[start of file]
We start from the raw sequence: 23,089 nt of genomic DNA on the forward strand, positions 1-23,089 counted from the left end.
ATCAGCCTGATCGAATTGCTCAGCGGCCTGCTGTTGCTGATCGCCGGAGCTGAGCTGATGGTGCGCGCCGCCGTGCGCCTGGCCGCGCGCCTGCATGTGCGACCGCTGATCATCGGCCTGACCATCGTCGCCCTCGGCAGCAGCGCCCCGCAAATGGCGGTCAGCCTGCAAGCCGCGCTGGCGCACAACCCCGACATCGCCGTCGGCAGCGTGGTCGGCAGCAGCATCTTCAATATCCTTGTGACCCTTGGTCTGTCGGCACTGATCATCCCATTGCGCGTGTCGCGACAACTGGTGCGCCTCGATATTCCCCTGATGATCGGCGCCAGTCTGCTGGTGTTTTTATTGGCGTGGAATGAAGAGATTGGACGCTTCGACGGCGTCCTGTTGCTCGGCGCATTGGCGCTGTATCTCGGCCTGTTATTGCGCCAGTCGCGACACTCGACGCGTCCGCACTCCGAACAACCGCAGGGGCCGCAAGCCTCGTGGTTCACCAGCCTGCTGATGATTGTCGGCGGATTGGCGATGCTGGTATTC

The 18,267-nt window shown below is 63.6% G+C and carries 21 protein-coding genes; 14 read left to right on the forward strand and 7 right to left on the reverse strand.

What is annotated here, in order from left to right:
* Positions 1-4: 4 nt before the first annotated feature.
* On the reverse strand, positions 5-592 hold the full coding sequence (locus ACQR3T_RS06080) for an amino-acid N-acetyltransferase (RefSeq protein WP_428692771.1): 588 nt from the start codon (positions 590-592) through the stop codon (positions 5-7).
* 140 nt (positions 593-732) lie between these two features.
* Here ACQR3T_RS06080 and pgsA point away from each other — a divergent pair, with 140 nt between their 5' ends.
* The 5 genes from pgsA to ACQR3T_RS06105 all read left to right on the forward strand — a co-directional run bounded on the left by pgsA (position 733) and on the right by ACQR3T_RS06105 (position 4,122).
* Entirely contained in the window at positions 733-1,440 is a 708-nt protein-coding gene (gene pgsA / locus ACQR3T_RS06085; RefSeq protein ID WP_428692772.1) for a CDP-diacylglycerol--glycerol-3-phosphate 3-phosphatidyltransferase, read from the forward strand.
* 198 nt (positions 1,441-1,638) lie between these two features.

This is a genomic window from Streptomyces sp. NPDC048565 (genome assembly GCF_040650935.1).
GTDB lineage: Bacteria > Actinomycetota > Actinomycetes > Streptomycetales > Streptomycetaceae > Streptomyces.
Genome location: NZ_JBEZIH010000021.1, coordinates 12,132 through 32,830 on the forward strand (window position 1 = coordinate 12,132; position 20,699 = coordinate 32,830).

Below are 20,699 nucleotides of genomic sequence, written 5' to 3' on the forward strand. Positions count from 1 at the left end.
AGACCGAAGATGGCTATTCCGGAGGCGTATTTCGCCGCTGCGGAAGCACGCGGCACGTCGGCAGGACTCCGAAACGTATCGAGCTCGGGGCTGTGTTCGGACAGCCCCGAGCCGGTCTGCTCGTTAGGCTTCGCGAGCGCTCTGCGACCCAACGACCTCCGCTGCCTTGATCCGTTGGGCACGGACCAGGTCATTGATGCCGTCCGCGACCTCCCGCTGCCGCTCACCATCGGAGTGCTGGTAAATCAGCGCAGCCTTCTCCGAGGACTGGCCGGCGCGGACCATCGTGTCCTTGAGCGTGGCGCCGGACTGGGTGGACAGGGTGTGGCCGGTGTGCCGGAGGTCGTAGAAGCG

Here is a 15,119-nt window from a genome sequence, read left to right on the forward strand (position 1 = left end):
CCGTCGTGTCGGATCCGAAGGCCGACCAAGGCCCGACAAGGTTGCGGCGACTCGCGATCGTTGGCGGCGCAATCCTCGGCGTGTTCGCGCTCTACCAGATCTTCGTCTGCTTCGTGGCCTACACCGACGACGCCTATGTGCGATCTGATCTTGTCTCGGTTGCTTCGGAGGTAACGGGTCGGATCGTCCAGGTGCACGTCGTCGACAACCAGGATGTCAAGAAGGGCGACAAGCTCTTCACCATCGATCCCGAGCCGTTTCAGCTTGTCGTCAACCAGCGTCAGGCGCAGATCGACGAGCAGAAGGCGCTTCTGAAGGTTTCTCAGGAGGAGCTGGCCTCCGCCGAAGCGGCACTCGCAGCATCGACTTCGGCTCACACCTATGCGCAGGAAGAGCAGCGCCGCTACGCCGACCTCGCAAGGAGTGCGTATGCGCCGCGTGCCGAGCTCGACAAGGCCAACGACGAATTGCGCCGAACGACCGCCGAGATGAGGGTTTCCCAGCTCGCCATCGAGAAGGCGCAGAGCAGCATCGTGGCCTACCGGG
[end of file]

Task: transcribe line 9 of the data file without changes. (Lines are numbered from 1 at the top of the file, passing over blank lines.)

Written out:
* The 5 genes from pgsA to ACQR3T_RS06105 all read left to right on the forward strand — a co-directional run bounded on the left by pgsA (position 733) and on the right by ACQR3T_RS06105 (position 4,122).